TUE AM Update: Polls open for 64th AD election; Evers to sign bill removing offensive language from administrative rules

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From WisPolitics.com …

— Polls are open for the special election to replace former Kenosha state Rep. Peter Barca in the 64th AD.

The contest is between Dem Thaddeus “Tip” McGuire, a former Barca staffer and an assistant DA for Milwaukee County, and Republican Mark Stalker, who spent several decades in the paint business in various sales positions — including time at True Value Company and PPG Industries.

The two are also holding election night events in Kenosha. McGuire will be at the Fireside Restaurant & Lounge, while Stalker will hold his at Casa Capri.

Follow results tonight in the Election Blog:

And see past WisPolitics.com profiles on McGuire and Stalker:

— Gov. Tony Evers is planning to sign his first bill into law today at the state Capitol.

The legislation would remove references to the phrase “mental retardation” and related language from administrative rules. The bill also would change the definition of “intellectual disability” in rules promulgated by the Department of Health Services.

Both houses of the Legislature signed off on the effort April 9.

The bill signing comes after Evers last month announced an executive order with a similar goal on the eve of the bill’s public hearing. The bill’s authors — Senate Majority Leader Scott Fitzgerald and Rep. John Jagler — have said Evers didn’t reach out to them before signing the executive order.

A Jagler spokeswoman said the Watertown Republican was invited to attend the ceremony and will be joining the guv. A spokesman for Fitzgerald said the Juneau Republican was also invited but won’t be able to attend due to prior scheduling commitments.

— The Senate Natural Resources and Energy Committee is meeting this morning to hear testimony on a bill that would tweak the distribution of fees from concentrated animal feeding operations, or CAFOs.

The bill, from GOP Sens. Rob Cowles and Pat Testin and Rep. Scott Krug, would change where the annual permit fee for CAFOs goes. Now, $95 from the $345 fee is deposited into an appropriations account used by the DNR for permitting and compliance activities, while the remaining $250 goes to the general fund.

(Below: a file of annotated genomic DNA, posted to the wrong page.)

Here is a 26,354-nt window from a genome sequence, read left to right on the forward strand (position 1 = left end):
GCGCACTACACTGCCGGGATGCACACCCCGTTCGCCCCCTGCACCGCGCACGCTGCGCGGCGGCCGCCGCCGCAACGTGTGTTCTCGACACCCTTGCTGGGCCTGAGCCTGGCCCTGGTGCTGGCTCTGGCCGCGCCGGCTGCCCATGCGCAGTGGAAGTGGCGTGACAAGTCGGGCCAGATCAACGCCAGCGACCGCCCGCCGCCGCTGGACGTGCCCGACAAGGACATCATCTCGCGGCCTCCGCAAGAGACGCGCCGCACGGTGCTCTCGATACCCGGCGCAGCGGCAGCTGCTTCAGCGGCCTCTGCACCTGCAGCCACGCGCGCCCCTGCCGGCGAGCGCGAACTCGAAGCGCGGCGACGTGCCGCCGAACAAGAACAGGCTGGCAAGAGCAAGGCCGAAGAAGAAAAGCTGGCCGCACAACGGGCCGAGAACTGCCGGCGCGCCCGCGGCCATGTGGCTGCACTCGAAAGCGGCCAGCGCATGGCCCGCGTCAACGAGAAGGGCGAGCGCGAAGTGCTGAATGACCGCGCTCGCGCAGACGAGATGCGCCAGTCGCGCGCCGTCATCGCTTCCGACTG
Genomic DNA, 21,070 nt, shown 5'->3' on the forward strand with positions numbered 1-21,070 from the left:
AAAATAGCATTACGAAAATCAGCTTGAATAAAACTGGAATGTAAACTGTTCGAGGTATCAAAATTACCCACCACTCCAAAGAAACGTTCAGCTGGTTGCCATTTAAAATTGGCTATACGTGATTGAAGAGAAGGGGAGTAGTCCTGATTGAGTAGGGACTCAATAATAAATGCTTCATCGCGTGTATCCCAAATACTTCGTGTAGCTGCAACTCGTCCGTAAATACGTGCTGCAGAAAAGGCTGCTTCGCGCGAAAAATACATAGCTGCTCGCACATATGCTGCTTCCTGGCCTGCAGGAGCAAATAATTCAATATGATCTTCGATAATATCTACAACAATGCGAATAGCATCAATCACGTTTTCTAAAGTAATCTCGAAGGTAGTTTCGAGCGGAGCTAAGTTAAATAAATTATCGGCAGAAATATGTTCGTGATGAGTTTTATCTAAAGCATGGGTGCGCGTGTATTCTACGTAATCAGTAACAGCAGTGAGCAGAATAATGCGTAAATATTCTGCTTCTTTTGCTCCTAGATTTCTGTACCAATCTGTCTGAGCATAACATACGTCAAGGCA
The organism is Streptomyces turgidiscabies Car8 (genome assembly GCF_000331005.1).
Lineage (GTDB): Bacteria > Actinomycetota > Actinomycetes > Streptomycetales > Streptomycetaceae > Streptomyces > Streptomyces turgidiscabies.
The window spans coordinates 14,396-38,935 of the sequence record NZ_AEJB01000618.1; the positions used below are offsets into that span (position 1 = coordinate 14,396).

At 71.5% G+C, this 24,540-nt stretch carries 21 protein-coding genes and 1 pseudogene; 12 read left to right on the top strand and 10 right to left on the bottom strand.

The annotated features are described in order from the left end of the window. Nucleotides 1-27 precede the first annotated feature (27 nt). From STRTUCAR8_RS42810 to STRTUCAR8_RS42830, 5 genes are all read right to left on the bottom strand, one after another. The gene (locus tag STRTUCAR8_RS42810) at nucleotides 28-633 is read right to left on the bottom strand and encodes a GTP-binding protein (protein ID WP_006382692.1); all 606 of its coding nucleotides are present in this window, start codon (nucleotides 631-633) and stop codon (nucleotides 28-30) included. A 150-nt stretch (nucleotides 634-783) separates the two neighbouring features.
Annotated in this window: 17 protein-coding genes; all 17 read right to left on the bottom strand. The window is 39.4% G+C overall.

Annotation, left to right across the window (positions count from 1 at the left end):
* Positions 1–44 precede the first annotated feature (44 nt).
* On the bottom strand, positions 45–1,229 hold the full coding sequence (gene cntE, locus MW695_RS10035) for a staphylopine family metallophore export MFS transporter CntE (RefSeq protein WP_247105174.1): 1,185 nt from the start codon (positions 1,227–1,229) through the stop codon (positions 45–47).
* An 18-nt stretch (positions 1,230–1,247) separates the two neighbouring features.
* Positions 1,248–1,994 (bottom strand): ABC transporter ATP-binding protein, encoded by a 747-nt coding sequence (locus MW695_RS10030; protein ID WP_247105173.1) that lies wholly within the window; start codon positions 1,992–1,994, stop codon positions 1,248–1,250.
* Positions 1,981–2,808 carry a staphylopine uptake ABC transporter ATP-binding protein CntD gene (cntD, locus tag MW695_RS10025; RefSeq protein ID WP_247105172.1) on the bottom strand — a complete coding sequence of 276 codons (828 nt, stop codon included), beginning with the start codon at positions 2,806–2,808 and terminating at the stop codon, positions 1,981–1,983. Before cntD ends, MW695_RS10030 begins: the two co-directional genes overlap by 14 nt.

But under the bill, the full $345 fee for water pollutant discharge elimination system permit holders would be deposited into the DNR program revenue account.

See the bill draft:

— Ethics Commission Administrator Dan Carlton will appear before the Assembly Constitution and Ethics Committee during an informational hearing today.

See the agenda:

From WisBusiness.com…

— The conservative Badger Institute estimates raising the state’s minimum wage to $15 an hour would put 350,000 Wisconsin jobs at risk, with most of the projected job losses happening at lower income levels.

Gov. Tony Evers has proposed upping the minimum wage from its current $7.25 level to $10.50 by 2023, as part of a transition toward a $15 hourly wage. And other states such as California, Massachusetts and Illinois are all on track to have a $15 hourly wage in the near future.

Republican lawmakers in the state have said Evers’ plan would hurt businesses in the state by raising costs, while Dems argue an incremental approach to raising the minimum wage would benefit workers and the communities in which they live.

The new report from the nonprofit Badger Institute claims 350,000 workers would lose their jobs if the state’s minimum wage was raised to $15 an hour. Study authors say half of those jobs would be lost by the state’s poorest residents, with incomes in the bottom 10 percent of the income distribution.

The report was authored by economists Ike Brannon and Andrew Hanson, two Badger Institute visiting fellows. They wrote in their analysis that 50 percent of all affected workers in food preparation and service would lose their jobs.

See more:

See the full report: http://www.badgerinstitute.org/BI-Files/Special-Reports/Reports-Documents/MinWagebriefApril2019.pdf

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Evers appoints first slate of people to UW System Board of Regents